COMMUNITY CATALYSTS RCDI grant deliverable call for a “community catalyst.” Discussion at community workshops and with Tribal leadership revealed the special significance of the land in and around Towaoc. The Open Space Masterplan was developed as the Key Catalyst: the best possible way to link housing and community space, and revive Towaoc. However, open space is only the beginning: many other ideas were identified by focus groups throughout the masterplan process. The most impactful are identified here, as Complementary Social and Economic Catalysts. KEY CATALYST: OPEN SPACE PLAN Circulation Improvements (p 30) Tribal Crossing (p 31) Buow Park (p 31) COMPLEMENTARY SOCIAL CATALYSTS • Coffee Shop: A youth-proposed coffee shop has received passionate support from all age groups. Adults value the idea of somewhere to get a good cup of coffee; while youth are excited by the promise of an informal hang-out space with free internet. Towaoc lacks informal, unprogrammed social spaces: the Rec Center is visited to attend various classes and clubs; Tribal Council for meetings; and even the Elder’s Center is primarily visited for specific events. A coffee shop provides a space that is comfortable to relax and socialize in for an extended period of time. It can also provide job-training. • K-5 School: In an effort to preserve and honor heritage, many youth are educated at boarding schools run by other tribes. An on-reservation K-5 school would provide the same culturally specialized education while focusing on Ute Mountain Ute tradition and building sense of pride and confidence among youth. • Youth Center: Youth repeatedly expressed desire for a safe, welcoming space where they were free to be themselves, spend the night if needed, and could find an adult to confide in. The Youth Shelter is seen as too institutional and regimented to serve this purpose. COMPLEMENTARY ECONOMIC CATALYSTS • Grocery Store: Towaoc is a food desert. The only local food options are at the Casino (restaurant) and Travel Center (fast-food and convenience store): going to the grocery store requires driving to Cortez. Diabetes and heart disease are both prevalent, and though healthcare and awareness programs are wellattended, readily available healthy food options are needed to drive change. 64

UTE MOUNTAIN UTE TRIBE COMPREHENSIVE MASTERPLAN

A grocery store would provide a source of revenue, employment, and bring food to Towaoc. There are many possible approaches, including: leasing space to an existing market; developing a co-op food program; running a daily or bi-weekly farmers market; or providing both groceries and ready-made food. For increased economic benefit, the store could market to other Tribes: Navajo shoppers living near Ship Rock also drive to Cortez for groceries, and may be more inclined to shop from a geographically closer, Native-owned grocier. WCA Expansion: Of the enterprises and initiatives on the reservation, Weeminuche Construction Authority has the highest potential for skilled job growth. Expansion of WCA’s services could provide valuable services for the tribe; employment opportunities with room to grow; and generate revenue through off-reservation work. Viability of the following ventures should be investigated, through seperate a grant or privately funded study: • Pre-Fabrication Facility: Creating a Pre-Fabrication arm of WCA would allow the Tribe to manufacture their own homes (partially or in full), and would open the door to turning profit by selling pre-fabricated homes regionally. In addition, it would supply year-round, rather than seasonal, work for the 70% native workforce. WCA has job training programs in place, and a pre-fabrication facility would further opportunity as well as broaden skillsets. • Landscape Installation: given the Construction Authority’s experience with earthwork and the Tribe’s eagerness to invest in open space, a Landscape Installation arm could handle on-reservation work, such as the proposed Buow Park, and regional work.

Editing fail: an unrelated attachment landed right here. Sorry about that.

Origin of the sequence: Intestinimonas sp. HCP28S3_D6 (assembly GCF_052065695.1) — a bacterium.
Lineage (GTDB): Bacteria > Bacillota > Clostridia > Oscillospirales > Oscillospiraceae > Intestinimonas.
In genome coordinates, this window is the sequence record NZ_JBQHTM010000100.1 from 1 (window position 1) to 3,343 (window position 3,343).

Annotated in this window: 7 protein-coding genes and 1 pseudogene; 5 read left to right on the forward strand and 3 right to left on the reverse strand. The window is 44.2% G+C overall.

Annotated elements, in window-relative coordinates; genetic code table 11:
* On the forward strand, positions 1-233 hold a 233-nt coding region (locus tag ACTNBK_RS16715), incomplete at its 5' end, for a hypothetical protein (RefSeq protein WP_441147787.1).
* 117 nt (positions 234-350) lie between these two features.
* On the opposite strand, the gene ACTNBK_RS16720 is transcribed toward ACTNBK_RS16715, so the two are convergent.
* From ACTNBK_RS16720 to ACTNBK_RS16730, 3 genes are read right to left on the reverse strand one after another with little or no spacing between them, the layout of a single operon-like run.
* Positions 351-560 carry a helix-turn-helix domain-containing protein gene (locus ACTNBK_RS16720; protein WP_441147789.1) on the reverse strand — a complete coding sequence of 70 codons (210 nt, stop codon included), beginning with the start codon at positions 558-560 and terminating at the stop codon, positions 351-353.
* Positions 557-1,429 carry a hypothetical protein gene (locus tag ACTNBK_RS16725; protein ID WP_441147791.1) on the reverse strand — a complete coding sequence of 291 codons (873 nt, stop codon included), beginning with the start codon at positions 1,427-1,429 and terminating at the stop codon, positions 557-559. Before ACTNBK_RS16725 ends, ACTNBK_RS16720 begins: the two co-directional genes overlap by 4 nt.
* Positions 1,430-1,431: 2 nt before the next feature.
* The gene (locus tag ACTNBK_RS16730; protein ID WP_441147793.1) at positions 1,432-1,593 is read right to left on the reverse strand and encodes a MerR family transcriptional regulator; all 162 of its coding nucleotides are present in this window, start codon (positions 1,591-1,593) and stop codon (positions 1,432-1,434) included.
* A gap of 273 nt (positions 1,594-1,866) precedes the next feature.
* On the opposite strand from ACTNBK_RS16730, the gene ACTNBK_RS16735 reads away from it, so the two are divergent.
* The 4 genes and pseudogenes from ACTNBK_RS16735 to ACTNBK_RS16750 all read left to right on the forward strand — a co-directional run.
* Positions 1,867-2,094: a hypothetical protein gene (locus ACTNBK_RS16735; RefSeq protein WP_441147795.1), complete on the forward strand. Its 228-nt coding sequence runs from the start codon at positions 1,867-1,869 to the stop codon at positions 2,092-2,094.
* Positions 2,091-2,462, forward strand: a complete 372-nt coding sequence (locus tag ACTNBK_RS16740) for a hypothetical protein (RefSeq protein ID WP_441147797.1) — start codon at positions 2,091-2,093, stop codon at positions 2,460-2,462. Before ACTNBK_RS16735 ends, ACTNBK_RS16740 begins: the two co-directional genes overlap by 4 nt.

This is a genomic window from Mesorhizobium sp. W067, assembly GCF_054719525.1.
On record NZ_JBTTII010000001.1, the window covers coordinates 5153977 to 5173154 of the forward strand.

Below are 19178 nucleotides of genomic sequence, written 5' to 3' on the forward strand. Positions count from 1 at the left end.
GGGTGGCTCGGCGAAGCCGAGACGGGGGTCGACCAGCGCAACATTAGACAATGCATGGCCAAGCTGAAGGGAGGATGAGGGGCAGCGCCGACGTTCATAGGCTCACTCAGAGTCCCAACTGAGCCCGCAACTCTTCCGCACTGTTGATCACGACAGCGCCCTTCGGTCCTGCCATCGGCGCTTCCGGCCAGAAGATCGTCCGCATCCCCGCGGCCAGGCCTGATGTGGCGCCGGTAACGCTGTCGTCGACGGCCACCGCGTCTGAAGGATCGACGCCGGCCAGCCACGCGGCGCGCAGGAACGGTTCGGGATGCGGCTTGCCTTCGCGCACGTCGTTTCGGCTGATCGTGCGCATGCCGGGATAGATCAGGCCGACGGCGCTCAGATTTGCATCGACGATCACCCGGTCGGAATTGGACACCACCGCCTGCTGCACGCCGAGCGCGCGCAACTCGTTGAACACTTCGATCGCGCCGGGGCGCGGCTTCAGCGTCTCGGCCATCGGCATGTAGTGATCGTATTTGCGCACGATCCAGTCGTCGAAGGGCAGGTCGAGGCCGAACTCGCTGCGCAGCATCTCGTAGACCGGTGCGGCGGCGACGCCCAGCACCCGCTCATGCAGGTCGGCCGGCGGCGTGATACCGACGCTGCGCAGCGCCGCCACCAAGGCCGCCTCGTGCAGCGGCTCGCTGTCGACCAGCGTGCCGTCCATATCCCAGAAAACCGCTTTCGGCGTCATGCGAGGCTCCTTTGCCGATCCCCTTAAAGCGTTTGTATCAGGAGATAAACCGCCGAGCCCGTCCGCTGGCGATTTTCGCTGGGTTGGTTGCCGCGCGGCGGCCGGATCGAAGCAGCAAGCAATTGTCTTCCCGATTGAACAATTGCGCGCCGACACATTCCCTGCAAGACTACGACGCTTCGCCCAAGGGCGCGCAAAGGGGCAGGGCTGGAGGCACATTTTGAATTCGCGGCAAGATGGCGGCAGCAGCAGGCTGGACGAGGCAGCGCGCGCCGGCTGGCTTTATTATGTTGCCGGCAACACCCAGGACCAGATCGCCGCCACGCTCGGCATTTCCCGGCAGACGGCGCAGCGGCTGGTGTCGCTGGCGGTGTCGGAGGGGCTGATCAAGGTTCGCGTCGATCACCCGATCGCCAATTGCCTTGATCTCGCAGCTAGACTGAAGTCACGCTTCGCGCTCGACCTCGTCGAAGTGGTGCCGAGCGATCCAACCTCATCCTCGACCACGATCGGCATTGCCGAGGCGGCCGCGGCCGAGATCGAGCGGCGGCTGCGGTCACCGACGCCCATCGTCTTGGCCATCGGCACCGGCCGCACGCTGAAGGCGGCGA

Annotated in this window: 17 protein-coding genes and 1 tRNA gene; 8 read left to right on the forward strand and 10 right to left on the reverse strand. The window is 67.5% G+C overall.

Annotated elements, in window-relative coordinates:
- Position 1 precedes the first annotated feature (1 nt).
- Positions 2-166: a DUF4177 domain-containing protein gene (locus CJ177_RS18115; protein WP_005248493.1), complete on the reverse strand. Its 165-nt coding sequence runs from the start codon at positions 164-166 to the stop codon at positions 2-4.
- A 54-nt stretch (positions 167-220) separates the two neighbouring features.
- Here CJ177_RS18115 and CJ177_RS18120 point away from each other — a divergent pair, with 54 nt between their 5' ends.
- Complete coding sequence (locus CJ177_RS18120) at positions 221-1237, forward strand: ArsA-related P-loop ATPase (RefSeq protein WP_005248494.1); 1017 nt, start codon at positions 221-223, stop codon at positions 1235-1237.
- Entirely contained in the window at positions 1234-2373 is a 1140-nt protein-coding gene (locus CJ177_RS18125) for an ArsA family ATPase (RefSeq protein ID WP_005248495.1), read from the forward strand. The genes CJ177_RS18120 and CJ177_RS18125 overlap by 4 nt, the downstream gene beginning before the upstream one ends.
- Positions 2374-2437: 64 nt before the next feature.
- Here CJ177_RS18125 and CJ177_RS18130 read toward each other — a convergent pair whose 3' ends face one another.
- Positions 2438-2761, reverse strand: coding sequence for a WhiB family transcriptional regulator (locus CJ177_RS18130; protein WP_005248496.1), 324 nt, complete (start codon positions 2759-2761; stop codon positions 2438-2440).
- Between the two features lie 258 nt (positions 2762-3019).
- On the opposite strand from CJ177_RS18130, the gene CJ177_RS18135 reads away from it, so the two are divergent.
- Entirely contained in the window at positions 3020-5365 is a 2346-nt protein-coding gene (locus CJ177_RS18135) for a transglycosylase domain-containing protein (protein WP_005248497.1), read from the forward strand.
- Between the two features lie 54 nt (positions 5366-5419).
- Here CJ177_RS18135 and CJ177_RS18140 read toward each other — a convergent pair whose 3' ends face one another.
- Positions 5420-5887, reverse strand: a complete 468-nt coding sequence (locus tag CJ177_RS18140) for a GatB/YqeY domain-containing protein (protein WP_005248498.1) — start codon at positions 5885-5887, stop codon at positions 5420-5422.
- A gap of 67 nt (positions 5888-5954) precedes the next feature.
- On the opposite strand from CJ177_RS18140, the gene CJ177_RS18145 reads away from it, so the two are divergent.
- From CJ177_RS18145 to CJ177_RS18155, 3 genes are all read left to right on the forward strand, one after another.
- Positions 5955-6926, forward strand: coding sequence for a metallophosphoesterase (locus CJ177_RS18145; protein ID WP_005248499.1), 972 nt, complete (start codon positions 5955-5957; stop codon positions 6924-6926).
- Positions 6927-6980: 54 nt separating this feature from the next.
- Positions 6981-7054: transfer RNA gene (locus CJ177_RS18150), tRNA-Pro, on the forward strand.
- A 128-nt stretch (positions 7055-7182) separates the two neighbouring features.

DEFINITIONS AFFORDABLE HOUSING: subsidized, income-restricted, or designated affordable homes (including HUD homes and the Tribal Trailers). CLUSTER HOUSING: a grouping of small houses around open space, evocative of Towaoc's early family clusters. Courtyard housing is a design precedent. COMMUNITY CATALYST: a particular project which embodies RCDI grant goals, has the power to create lasting change, and will encourage other community projects. In this plan, Community Catalysts are split into Key Catalysts: those which have the most community impact and should be delivered first; and Complementary Catalysts: social and economic projects which deliver similar levels of community impact. THE CORE: the area of Towaoc where services, government, and community activities are concentrated; roughly bordered by Rustling Willow to the north, Beardance to the east, the playingfields to the south, and Ute Trail Road to the west. THE ENVIRONS: Towaoc, not including the Core. Includes Casino, Farm and Ranch, and WCA developments; Rodeo Drive; Housing neighborhoods north of the core and east of the highway, and more. THE HORIZON: important land formations visible from Towaoc, located both on and off reservation. Examples include Sleeping Ute Mountain, Ship Rock, Chimney Rock, and the Mesa. MASTERPLAN: a comprehensive plan of action, typically adopted by a city, divided into phases, and administered by a planning department. PRE-FABRICATED BUILDING: a structure (whole or partial) made of factory -made parts, which are transported and assembled on-site. ZONING: designating areas for a specific use or development.